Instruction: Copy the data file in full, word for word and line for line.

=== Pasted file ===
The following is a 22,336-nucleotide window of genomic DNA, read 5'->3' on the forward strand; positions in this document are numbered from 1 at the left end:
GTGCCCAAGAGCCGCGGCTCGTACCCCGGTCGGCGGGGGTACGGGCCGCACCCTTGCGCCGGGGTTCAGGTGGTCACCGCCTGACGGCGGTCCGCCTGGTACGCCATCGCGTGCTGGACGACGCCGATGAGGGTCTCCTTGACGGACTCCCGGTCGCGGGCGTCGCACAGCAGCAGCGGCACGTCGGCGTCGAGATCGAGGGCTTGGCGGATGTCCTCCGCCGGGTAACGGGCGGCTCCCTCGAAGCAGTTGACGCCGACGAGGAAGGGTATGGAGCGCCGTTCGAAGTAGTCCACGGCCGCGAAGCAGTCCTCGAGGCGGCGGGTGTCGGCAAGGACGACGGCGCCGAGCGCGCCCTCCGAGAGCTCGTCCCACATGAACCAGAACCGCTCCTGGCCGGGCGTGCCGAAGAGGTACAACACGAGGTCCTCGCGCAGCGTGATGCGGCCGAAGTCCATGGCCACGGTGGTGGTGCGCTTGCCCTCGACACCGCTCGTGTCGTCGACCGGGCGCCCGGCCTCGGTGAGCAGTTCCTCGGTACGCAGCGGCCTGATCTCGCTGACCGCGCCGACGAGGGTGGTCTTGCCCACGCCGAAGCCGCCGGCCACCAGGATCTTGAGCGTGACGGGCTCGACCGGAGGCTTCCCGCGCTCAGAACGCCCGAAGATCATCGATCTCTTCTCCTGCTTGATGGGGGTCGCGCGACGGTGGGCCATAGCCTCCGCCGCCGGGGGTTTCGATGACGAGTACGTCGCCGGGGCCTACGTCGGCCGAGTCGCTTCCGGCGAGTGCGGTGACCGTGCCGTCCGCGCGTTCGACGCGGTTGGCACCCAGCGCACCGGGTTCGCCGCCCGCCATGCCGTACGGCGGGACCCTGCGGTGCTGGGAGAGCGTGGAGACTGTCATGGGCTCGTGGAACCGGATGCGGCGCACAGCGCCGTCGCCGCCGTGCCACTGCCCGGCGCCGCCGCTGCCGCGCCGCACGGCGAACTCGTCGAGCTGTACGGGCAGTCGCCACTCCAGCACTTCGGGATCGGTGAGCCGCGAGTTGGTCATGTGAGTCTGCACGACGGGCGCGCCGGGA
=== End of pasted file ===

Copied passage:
The following is a 22,336-nucleotide window of genomic DNA, read 5'->3' on the forward strand; positions in this document are numbered from 1 at the left end:
GTGCCCAAGAGCCGCGGCTCGTACCCCGGTCGGCGGGGGTACGGGCCGCACCCTTGCGCCGGGGTTCAGGTGGTCACCGCCTGACGGCGGTCCGCCTGGTACGCCATCGCGTGCTGGACGACGCCGATGAGGGTCTCCTTGACGGACTCCCGGTCGCGGGCGTCGCACAGCAGCAGCGGCACGTCGGCGTCGAGATCGAGGGCTTGGCGGATGTCCTCCGCCGGGTAACGGGCGGCTCCCTCGAAGCAGTTGACGCCGACGAGGAAGGGTATGGAGCGCCGTTCGAAGTAGTCCACGGCCGCGAAGCAGTCCTCGAGGCGGCGGGTGTCGGCAAGGACGACGGCGCCGAGCGCGCCCTCCGAGAGCTCGTCCCACATGAACCAGAACCGCTCCTGGCCGGGCGTGCCGAAGAGGTACAACACGAGGTCCTCGCGCAGCGTGATGCGGCCGAAGTCCATGGCCACGGTGGTGGTGCGCTTGCCCTCGACACCGCTCGTGTCGTCGACCGGGCGCCCGGCCTCGGTGAGCAGTTCCTCGGTACGCAGCGGCCTGATCTCGCTGACCGCGCCGACGAGGGTGGTCTTGCCCACGCCGAAGCCGCCGGCCACCAGGATCTTGAGCGTGACGGGCTCGACCGGAGGCTTCCCGCGCTCAGAACGCCCGAAGATCATCGATCTCTTCTCCTGCTTGATGGGGGTCGCGCGACGGTGGGCCATAGCCTCCGCCGCCGGGGGTTTCGATGACGAGTACGTCGCCGGGGCCTACGTCGGCCGAGTCGCTTCCGGCGAGTGCGGTGACCGTGCCGTCCGCGCGTTCGACGCGGTTGGCACCCAGCGCACCGGGTTCGCCGCCCGCCATGCCGTACGGCGGGACCCTGCGGTGCTGGGAGAGCGTGGAGACTGTCATGGGCTCGTGGAACCGGATGCGGCGCACAGCGCCGTCGCCGCCGTGCCACTGCCCGGCGCCGCCGCTGCCGCGCCGCACGGCGAACTCGTCGAGCTGTACGGGCAGTCGCCACTCCAGCACTTCGGGATCGGTGAGCCGCGAGTTGGTCATGTGAGTCTGCACGACGGGCGCGCCGGGA